What Story Does Your Waterfront Tell?
Evaluating History to Understand Present-Day Environmental Conditions
Highly degraded urban areas have a story to tell. The actions that drive urbanization create an accumulation of impacts, some irreversible.
A bridge built in 1798 may facilitate commerce between two communities, but it also changes how a river flows and how it deposits sediments. Piping sewage into a river contaminates the water and destroys shellfish beds. Filling in wetlands for a textile mill to be near a river destroys habitats. Building barriers to protect communities from hurricanes increases sediment and affects water flow.
Facts like these from historical ecologies can help communities understand the legacy of their environmental problems. Scientists at the EPA's Atlantic Ecology Division, Office of Research and Development used this approach to evaluate and understand present-day New Bedford Harbor in Massachusetts. This harbor is seriously polluted and is a designated EPA Superfund site.
"Today's visible evidence of degradation in the Harbor represents an accumulation of effects over several hundred years," explains Carol Pesch, research aquatic biologist at the EPA lab in Narragansett, Rhode Island. Pesch and her team identified four developmental periods-agricultural, whaling, textile, and post-textile-that explain the connection between land use during urbanization efforts and current-day environmental degradation.
Her research shows that land-clearing during the agricultural period in the late 1600s had minimal effects on the harbor, the whaling and textile industries created some irreversible consequences-altered currents and sediments, erosion, loss of habitat - and the polluted water caused low species diversity and closed shellfish beds.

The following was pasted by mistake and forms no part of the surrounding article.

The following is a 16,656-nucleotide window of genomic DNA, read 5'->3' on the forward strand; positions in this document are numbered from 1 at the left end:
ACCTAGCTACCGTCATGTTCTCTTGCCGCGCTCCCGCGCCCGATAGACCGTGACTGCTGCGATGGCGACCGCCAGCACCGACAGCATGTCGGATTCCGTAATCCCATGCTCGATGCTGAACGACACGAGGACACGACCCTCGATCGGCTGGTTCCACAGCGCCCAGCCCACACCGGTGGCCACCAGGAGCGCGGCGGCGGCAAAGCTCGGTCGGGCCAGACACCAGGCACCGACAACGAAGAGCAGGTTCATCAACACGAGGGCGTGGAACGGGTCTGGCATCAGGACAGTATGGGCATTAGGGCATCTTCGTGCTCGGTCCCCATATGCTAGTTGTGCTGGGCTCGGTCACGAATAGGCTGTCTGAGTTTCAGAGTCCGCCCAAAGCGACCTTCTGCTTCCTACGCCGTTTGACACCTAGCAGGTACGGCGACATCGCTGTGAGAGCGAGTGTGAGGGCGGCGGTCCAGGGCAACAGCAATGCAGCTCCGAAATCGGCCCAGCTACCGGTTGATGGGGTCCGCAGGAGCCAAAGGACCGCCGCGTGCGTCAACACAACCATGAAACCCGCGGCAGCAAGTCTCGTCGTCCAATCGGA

Towns and states can explore the story behind their environmental issues, understand environmental impacts and which ones are irreversible, and what type of remediation can be most effective.
"There is no doubt that we need to do more to explore the connection between history and science. The information we find out can be used to support community-based environmental protection and land management remediation strategies," Pesch added.
EPA uses community-based environmental protection by involving people who live near watersheds to help plan the solutions. This approach includes open and inclusive discussions with communities to identify local environmental issues, understand current problems, and determine the consequences of development. Historical analyses of the urbanization's ecological consequences provide information to drive these discussions and the resulting remediation strategies.